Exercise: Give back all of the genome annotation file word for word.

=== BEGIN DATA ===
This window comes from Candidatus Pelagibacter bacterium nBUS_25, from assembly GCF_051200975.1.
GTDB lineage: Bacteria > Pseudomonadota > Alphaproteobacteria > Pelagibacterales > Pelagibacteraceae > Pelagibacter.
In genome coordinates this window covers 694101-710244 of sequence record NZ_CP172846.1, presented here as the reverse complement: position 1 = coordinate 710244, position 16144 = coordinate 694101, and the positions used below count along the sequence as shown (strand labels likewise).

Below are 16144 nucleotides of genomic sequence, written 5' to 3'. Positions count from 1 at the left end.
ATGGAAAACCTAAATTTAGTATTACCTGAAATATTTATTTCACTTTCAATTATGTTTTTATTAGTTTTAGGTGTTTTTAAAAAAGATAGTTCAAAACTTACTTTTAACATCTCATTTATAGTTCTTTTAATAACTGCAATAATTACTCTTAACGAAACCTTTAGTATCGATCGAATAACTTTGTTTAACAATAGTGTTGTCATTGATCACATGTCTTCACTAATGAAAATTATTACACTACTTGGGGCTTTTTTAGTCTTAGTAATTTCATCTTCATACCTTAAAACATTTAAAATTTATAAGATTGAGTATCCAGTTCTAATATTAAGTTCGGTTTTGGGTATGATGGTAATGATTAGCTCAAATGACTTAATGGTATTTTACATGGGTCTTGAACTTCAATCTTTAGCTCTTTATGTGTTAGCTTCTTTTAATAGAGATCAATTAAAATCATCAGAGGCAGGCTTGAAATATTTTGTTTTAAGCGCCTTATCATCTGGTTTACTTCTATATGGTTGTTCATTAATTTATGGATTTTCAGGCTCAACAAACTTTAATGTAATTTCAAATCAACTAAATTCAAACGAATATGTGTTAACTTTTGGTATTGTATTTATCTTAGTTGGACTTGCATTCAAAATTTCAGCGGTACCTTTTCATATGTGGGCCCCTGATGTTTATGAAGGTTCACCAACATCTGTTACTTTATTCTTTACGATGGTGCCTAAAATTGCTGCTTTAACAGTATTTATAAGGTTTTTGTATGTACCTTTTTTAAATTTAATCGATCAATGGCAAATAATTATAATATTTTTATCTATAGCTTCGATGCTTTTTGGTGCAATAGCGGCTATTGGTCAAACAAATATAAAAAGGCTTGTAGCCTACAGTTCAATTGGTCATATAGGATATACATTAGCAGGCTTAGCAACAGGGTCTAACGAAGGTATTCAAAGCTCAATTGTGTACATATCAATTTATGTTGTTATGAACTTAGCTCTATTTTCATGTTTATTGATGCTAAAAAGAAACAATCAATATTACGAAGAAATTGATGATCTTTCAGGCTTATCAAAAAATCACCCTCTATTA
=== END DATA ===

This window comes from Candidatus Pelagibacter bacterium nBUS_25, from assembly GCF_051200975.1.
GTDB lineage: Bacteria > Pseudomonadota > Alphaproteobacteria > Pelagibacterales > Pelagibacteraceae > Pelagibacter.
In genome coordinates this window covers 694101-710244 of sequence record NZ_CP172846.1, presented here as the reverse complement: position 1 = coordinate 710244, position 16144 = coordinate 694101, and the positions used below count along the sequence as shown (strand labels likewise).

Below are 16144 nucleotides of genomic sequence, written 5' to 3'. Positions count from 1 at the left end.
ATGGAAAACCTAAATTTAGTATTACCTGAAATATTTATTTCACTTTCAATTATGTTTTTATTAGTTTTAGGTGTTTTTAAAAAAGATAGTTCAAAACTTACTTTTAACATCTCATTTATAGTTCTTTTAATAACTGCAATAATTACTCTTAACGAAACCTTTAGTATCGATCGAATAACTTTGTTTAACAATAGTGTTGTCATTGATCACATGTCTTCACTAATGAAAATTATTACACTACTTGGGGCTTTTTTAGTCTTAGTAATTTCATCTTCATACCTTAAAACATTTAAAATTTATAAGATTGAGTATCCAGTTCTAATATTAAGTTCGGTTTTGGGTATGATGGTAATGATTAGCTCAAATGACTTAATGGTATTTTACATGGGTCTTGAACTTCAATCTTTAGCTCTTTATGTGTTAGCTTCTTTTAATAGAGATCAATTAAAATCATCAGAGGCAGGCTTGAAATATTTTGTTTTAAGCGCCTTATCATCTGGTTTACTTCTATATGGTTGTTCATTAATTTATGGATTTTCAGGCTCAACAAACTTTAATGTAATTTCAAATCAACTAAATTCAAACGAATATGTGTTAACTTTTGGTATTGTATTTATCTTAGTTGGACTTGCATTCAAAATTTCAGCGGTACCTTTTCATATGTGGGCCCCTGATGTTTATGAAGGTTCACCAACATCTGTTACTTTATTCTTTACGATGGTGCCTAAAATTGCTGCTTTAACAGTATTTATAAGGTTTTTGTATGTACCTTTTTTAAATTTAATCGATCAATGGCAAATAATTATAATATTTTTATCTATAGCTTCGATGCTTTTTGGTGCAATAGCGGCTATTGGTCAAACAAATATAAAAAGGCTTGTAGCCTACAGTTCAATTGGTCATATAGGATATACATTAGCAGGCTTAGCAACAGGGTCTAACGAAGGTATTCAAAGCTCAATTGTGTACATATCAATTTATGTTGTTATGAACTTAGCTCTATTTTCATGTTTATTGATGCTAAAAAGAAACAATCAATATTACGAAGAAATTGATGATCTTTCAGGCTTATCAAAAAATCACCCTCTATTA